A personalised playlist of about 100 songs will be created using responses to the music preferences questionnaire provided by the resident and their informal carer (or paid carer). These questionnaires will be provided by the research team to the potential participants, identified by care home staff, together with the information pack and consent forms.

A music listening session will be arranged where the resident and their informal carer will be played 30 seconds excerpts of each of the tracks (in 15 minute blocks over a period of up to 1 hour). The resident will be asked to wear a monitor on their wrist, similar to a watch, in order to monitor movement and pulse rate. The session will be filmed to enable analysis of emotional responses to music using machine learning analysis of changes in facial expression, as well as directly observed movements of hands, feet and/ or head. Where necessary the music listening session can be split into multiple shorter sessions to accommodate resident or care home requirements. Responses to the 30 second excerpts will be used to generate a refined personalised playlist for each participant, anticipated to be between 10 and 20 tracks.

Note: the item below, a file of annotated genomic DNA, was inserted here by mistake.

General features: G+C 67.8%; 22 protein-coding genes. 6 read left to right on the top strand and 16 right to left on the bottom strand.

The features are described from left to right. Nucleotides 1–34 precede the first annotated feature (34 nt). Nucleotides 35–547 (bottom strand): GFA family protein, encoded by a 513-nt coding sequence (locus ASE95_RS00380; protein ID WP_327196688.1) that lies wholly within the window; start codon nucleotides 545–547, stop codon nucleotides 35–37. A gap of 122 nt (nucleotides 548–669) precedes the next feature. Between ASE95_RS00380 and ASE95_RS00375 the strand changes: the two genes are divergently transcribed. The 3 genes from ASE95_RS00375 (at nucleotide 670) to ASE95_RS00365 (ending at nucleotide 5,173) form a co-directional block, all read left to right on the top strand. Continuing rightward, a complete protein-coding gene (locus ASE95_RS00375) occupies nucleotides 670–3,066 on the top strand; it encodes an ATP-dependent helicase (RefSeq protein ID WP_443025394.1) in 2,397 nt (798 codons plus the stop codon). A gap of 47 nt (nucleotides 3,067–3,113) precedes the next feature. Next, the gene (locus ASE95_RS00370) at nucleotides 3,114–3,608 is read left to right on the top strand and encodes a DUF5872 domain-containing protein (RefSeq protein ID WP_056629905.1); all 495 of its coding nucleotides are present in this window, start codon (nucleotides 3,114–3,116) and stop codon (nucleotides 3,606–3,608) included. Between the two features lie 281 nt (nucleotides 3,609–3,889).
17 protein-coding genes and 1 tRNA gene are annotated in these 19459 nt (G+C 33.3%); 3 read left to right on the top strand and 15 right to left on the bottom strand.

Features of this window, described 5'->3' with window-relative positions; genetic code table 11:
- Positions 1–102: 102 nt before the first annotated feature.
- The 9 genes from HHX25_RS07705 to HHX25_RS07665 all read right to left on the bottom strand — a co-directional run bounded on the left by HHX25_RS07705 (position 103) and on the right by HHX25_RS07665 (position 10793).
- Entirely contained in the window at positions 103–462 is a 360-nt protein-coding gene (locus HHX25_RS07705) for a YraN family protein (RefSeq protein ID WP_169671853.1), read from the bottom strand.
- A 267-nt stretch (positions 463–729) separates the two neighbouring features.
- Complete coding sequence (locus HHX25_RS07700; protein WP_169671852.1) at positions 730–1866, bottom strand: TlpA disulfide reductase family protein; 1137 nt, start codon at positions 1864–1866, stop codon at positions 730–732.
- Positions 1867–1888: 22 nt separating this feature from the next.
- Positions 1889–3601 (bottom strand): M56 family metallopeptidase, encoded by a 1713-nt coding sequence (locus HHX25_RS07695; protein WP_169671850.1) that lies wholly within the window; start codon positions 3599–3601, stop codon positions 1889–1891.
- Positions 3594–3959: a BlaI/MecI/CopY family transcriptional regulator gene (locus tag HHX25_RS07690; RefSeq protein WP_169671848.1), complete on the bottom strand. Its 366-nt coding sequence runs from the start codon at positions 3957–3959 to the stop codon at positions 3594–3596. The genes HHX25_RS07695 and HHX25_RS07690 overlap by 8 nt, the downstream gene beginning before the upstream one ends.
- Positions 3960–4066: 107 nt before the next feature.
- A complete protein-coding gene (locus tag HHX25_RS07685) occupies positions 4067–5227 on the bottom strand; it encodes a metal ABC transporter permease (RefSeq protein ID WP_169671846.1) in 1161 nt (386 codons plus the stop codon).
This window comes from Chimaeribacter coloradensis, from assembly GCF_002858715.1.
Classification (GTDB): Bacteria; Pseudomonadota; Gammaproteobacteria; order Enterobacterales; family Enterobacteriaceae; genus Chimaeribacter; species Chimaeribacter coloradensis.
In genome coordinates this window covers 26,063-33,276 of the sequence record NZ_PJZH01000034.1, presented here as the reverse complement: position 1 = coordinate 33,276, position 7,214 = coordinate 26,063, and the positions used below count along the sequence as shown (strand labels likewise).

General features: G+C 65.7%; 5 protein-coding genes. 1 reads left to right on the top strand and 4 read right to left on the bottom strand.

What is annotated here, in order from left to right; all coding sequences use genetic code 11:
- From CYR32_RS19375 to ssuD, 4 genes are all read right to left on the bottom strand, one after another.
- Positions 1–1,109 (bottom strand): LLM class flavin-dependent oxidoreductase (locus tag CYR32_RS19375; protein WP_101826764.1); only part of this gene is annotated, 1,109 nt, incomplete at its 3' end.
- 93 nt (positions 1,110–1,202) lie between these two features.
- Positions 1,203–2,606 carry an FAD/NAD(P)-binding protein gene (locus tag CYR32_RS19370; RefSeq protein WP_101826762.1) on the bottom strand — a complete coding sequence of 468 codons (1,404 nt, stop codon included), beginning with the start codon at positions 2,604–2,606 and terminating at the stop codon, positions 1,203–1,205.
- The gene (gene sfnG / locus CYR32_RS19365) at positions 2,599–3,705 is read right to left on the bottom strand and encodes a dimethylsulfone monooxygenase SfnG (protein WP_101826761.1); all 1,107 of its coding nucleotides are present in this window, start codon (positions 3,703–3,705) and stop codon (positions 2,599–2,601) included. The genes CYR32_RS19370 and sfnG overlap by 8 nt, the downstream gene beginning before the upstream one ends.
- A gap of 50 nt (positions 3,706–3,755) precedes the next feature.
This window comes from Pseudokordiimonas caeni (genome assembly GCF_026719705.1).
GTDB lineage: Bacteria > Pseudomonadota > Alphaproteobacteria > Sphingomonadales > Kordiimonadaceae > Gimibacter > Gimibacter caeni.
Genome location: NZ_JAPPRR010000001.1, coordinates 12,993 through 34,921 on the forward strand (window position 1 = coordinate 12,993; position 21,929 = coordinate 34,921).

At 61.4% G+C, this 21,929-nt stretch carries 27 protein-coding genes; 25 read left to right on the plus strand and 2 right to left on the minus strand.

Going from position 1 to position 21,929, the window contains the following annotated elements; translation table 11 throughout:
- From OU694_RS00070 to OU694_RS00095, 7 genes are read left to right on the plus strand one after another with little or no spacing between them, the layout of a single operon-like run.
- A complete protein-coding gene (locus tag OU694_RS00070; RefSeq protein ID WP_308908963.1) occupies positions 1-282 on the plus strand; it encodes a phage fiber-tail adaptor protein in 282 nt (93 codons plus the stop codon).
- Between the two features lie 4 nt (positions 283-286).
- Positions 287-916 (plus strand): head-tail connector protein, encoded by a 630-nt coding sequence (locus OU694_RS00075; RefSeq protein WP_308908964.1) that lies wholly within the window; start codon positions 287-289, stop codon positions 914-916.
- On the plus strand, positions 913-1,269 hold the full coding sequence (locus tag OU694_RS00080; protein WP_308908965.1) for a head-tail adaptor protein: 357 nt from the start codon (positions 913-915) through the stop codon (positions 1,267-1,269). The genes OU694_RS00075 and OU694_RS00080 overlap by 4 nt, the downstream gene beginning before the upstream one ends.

The refined personalised playlists will be played to residents in music listening sessions throughout the duration of the study. How long music is played for and how frequently will, for the feasibility study, be determined by the resident, care home staff and/or informal carers. Different delivery methods for delivering personalised music will be tested including use of wireless headphones, smart speakers or other wireless speakers and their effectiveness and ease of use assessed through feedback from residents and focus groups and interviews with informal carers and care home staff. Duration and frequency of music listening sessions will, where possible, be logged through the listening history in the music app used and/or through data recorded by care home staff or informal carers.